Brandon Moss Needs to Swing Away If A’s Want to Win World Series


It was a refreshing sight to see Brandon Moss smash his 24th home run of season on Sunday against the Seattle Mariners. The majestic, high-arching homer to right field was Moss’s first in 39 games, and something Oakland Ahtletics fans are hoping becomes a regular thing in the final games of the season.

Since Moss’ last home run on July 24th, he has been mired in a slump that saw his batting average drop 27 points. During that stretch, Moss was hitting a paltry .163 with four extra-base hits and 50 strikeouts.

As for what caused the slump, Chris Mitchell at Fangraphs has an interesting take.

Mitchell writes that Moss has been taking more pitches than usual.

He wrote:

"“Moss’s slump has also coincided with a change in his hitting approach. Moss appears to have gotten a bit more passive at the plate, swinging at way fewer pitches both inside and outside of the strike zone.This new-found passivity took a turn for the extreme once the calendar turned to August, when his O-Swing% and Z-Swing% fell to 27% and 65%, respectively — both around six percentage points lower than his career norms.”"

While the slump was noticeable in late July, it was greatly exaggerated the moment Yoenis Cespedes was shipped to the Boston Red Sox in exchange for ace Jon Lester, which took effect on August 1st. Moss’ slump, which could be argued began July 4th, became the driving plot point behind the “A’s are pressing offensively without Cespedes” storyline.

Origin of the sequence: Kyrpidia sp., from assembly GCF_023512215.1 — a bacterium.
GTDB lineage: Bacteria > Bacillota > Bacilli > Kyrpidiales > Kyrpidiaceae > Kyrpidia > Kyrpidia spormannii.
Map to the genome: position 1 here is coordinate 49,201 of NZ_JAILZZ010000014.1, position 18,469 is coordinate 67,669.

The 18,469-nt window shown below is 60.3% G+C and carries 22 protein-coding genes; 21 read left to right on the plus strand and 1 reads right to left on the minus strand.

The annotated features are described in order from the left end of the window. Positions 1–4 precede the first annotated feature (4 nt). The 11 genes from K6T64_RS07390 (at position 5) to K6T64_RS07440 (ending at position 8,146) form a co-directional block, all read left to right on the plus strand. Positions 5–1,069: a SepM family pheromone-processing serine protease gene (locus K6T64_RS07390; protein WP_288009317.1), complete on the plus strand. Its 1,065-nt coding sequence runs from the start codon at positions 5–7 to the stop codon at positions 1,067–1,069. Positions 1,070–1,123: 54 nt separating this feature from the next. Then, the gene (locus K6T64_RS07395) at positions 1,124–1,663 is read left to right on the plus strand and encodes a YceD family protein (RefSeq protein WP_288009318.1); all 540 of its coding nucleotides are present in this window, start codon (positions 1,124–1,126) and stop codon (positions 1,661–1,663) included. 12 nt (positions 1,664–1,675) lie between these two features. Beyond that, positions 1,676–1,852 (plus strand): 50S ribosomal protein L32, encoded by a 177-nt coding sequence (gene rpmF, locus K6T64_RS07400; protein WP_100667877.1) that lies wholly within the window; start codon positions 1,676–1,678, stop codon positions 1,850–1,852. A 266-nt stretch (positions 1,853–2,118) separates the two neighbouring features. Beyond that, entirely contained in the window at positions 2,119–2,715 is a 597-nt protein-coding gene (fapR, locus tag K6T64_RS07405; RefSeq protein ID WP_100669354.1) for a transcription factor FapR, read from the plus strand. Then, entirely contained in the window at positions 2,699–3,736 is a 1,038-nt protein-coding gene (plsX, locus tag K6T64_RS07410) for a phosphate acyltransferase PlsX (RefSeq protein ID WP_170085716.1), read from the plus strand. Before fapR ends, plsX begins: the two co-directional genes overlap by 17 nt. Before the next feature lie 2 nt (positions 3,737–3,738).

Maybe Moss is trying too hard and not swinging at pitches in fear of making a mistake, but only Moss knows what’s going on inside of his head.

Mitchell also analyzes the possibility that pitchers are approaching Moss differently when he’s at the plate.

In response to this idea, Mitchell wrote:

"“The new swing profile is something that’s recently changed, making it the obvious culprit for Moss’s drop-off in production, but we shouldn’t immediately rule out the possibility that pitchers have changed the way they’re approaching him. It could just be that he’s swinging at fewer pitches because he’s getting fewer pitches to hit. That doesn’t seem to be the case, though, as Moss’s zone breakdown from August looks nearly identical to what it was over the season’s first four months. For whatever reason, Moss just isn’t swinging as often as he used to.”"

Regardless of the reasons for the putrid August, for the A’s to be successful down the stretch they need Moss swinging instead of taking pitches.

Throughout his career, Moss has been successful attacking early in the count. He is a career .343 hitter when putting the ball in play on either the first pitch, when he is ahead 1-0 or 2-0 in the count or behind 0-1.

Of Moss’s 90 career home runs, he has hit 33 of them on either the first or second pitch of an at-bat. For the sake of comparison, Coco Crisp has hit 40 of his 117 career home runs in three- or four-pitch at-bats.

This season hasn’t been any different for Moss, as well. 13 of Moss’ home runs have come in those situations noted above, and he is hitting .369 in those spots with 41 RBI.

As for Moss’ home run against Chris Young that snapped his homer-less streak? It came, as expected, when Moss was ahead 2-0 in the count.

With just a handful of games remaining in the 2014 regular season and a playoff berth on the line, the A’s need Moss to rediscover the approach that made him an All-Star this season. If Moss does this and the rest of the offensive dominos fall behind him, then there is no stopping the A’s from accomplishing big things in October.